Image Credit: Luis Vazquez

The emergence of Libya as a significant issue in the US presidential race has been a surprise. It is not going to decide this election, but it is not inconsequential either and how it is being handled raises questions about both sides.

For President Barack Obama, these questions are relatively straightforward and focus on the administration’s response to last month’s attack on the US consulate in Benghazi.

This is not to discount the attack itself. Clearly the State Department and Congress need to look carefully at the incident. Figuring out exactly what happened and trying to prevent something similar from happening again is both necessary and important.

Of more immediate concern, however, is why an administration with a reputation for being good at foreign policy has handled the weeks since the attack so poorly. The White House and State Department have not always been on the same page. Administration spokespeople from Vice-President Joe Biden have changed their accounts of what happened in Benghazi multiple times and now routinely tie themselves into rhetorical knots whenever the topic comes up. In the process, they have given Mitt Romney’s presidential campaign an issue at exactly the moment when it needed one.

One of the basic rules of governmental crisis management is to think and act carefully as events unfold because initial reports are always fragmentary and usually wrong. That is why it was a mistake for Mitt Romney to issue a statement flaying Obama’s actions even as events in Cairo and Benghazi were still unfolding (at the time the trouble at the two diplomatic missions appeared to be linked, though that no longer seems to be the case).

It is also, however, why the Obama administration’s repeated changes of direction on the Benghazi attacks are made worse by its insistence that whatever version it is currently offering is definitive. Our understanding of an event like this is inevitably going to evolve over time as investigators, soldiers, diplomats and journalists reconstruct what happened and as new evidence comes to light.

Thus it beggars belief that someone in the White House chose to send UN Ambassador Susan Rice out to do a round of national television interviews in which she repeatedly declared that terrorism had nothing to do with the events in Benghazi. Based only on media reports from the scene that assertion was questionable when she made it. Today, it appears to be flatly wrong.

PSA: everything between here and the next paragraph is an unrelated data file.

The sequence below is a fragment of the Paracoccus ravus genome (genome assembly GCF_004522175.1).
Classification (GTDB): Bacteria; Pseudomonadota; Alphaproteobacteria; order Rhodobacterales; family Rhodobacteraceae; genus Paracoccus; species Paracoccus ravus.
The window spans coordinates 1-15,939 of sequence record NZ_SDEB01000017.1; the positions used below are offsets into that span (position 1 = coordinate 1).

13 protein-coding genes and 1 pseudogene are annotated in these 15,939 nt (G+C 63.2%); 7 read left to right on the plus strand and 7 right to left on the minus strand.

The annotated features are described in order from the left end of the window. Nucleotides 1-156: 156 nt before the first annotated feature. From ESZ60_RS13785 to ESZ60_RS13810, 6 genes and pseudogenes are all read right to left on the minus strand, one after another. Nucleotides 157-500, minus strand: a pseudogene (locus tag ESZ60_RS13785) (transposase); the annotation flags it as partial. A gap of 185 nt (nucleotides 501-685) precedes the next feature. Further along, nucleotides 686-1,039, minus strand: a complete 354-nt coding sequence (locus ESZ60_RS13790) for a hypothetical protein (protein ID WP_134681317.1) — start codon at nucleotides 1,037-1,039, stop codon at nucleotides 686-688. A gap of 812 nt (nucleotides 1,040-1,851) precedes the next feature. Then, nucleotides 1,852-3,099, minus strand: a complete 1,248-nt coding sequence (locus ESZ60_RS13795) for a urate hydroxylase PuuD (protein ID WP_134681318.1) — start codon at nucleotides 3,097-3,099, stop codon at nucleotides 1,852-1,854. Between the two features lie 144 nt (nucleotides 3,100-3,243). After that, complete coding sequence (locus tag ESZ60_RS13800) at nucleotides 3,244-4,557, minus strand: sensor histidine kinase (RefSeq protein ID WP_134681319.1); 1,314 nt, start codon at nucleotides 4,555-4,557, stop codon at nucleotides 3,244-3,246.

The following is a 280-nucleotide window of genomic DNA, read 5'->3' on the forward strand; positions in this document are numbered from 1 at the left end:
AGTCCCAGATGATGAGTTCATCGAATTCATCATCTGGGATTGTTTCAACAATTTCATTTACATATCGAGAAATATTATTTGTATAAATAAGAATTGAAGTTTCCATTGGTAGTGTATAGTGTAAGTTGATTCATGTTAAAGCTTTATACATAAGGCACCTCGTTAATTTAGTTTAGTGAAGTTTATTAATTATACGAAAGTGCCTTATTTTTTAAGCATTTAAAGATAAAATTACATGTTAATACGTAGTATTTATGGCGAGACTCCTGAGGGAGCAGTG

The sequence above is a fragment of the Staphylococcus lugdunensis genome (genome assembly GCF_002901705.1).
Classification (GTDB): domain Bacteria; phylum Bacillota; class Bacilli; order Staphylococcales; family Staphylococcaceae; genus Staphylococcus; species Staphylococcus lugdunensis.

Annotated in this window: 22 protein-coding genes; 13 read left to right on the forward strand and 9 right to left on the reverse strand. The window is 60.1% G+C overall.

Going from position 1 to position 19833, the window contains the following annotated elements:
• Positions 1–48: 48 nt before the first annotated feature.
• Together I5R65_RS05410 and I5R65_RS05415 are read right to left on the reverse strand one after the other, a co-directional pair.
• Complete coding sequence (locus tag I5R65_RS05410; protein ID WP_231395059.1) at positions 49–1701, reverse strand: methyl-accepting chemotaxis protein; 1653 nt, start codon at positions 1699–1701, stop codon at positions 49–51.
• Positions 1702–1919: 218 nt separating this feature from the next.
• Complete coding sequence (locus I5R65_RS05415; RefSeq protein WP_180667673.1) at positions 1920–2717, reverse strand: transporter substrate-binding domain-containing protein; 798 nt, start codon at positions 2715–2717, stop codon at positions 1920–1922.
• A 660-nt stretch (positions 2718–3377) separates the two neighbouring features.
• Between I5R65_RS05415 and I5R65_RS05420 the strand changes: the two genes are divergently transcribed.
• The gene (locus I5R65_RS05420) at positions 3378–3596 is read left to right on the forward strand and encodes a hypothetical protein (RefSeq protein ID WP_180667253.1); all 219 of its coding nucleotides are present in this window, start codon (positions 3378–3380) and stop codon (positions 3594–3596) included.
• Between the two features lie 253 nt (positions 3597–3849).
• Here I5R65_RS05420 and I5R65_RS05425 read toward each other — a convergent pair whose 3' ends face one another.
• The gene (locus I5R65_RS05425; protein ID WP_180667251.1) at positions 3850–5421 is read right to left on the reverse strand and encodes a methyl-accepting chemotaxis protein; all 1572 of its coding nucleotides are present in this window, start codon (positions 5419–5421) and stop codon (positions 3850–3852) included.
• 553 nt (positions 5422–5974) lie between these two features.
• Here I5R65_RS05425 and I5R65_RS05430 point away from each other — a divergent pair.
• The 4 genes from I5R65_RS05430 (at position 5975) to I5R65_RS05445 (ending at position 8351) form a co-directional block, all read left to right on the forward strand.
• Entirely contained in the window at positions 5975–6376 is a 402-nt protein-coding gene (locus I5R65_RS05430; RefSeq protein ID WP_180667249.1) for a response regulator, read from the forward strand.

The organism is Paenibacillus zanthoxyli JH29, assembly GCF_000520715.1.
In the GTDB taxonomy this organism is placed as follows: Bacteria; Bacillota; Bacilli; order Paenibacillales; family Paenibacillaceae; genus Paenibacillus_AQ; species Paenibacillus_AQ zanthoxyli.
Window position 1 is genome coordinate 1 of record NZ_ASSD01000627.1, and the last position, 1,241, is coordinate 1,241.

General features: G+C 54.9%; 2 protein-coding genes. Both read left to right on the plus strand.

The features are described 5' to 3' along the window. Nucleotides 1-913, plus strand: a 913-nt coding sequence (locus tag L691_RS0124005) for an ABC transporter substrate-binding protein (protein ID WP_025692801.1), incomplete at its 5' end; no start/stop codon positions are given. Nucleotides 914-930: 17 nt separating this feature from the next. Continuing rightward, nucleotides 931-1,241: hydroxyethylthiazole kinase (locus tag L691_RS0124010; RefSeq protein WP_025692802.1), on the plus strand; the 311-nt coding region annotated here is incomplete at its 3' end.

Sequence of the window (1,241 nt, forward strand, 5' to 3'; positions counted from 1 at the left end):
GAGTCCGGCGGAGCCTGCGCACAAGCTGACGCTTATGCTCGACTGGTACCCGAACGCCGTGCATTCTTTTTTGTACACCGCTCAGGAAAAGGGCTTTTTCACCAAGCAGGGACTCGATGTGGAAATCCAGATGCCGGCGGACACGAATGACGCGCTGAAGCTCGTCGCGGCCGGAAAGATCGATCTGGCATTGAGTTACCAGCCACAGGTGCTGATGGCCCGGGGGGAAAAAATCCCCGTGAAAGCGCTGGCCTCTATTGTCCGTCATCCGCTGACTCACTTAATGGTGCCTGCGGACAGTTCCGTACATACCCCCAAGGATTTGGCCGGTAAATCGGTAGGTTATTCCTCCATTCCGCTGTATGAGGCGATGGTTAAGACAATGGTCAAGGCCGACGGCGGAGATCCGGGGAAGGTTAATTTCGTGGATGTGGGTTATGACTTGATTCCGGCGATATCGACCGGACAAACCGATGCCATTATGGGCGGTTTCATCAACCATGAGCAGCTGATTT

If we were not three weeks from a presidential election, the contrast between what Rice said last month and what we know today would be embarrassing for the administration, but hardly some sort of defining foreign policy moment.

With the campaign moving towards a crescendo, however, it has left Obama’s team looking inept at a moment when they can least afford it.

In a narrow sense, this is good news for Romney, if only because the administration’s repeated fumbles in the weeks since the Libya attack have diverted attention from Romney’s tone-deaf and deeply unstatesmanlike reaction to the initial violence.

For anyone really paying attention, however, Team Romney’s handling of the last two weeks actually raises more questions than it answers. Romney has sought to make Team Obama’s confused response to Benghazi the foundation of a broader indictment of Obama as a weak, essentially passive, foreign policy president.

The question the GOP {Grand Old Party, read Republicans] has so far failed to answer is what “president” Romney would actually have done differently. When the former Massachusetts governor gave what was billed as a major foreign policy speech last week, most of the foreign policy establishment noted that his criticisms of Obama often amounted to little more than a call for America to posture more belligerently on the world stage while doing pretty much what it does now.

That, in fact, may be Romney’s biggest problem when it comes to foreign policy. Right now, much of the wider world likes Obama’s style even as it voices disappointment with how little his substance differs from George W. Bush. Romney proposes not only to continue Obama’s Bush-like foreign policy, but to do so by bringing back both Bush’s key aides and his chest-thumping attitudes.

This is not a policy designed to win America many new friends in the Middle East, or anywhere else for that matter. The scary thing about both Romney and the people around him is that they appear to know this and do not really care.

Gordon Robison, a longtime Middle East journalist and US political analyst, teaches political science at the University of Vermont.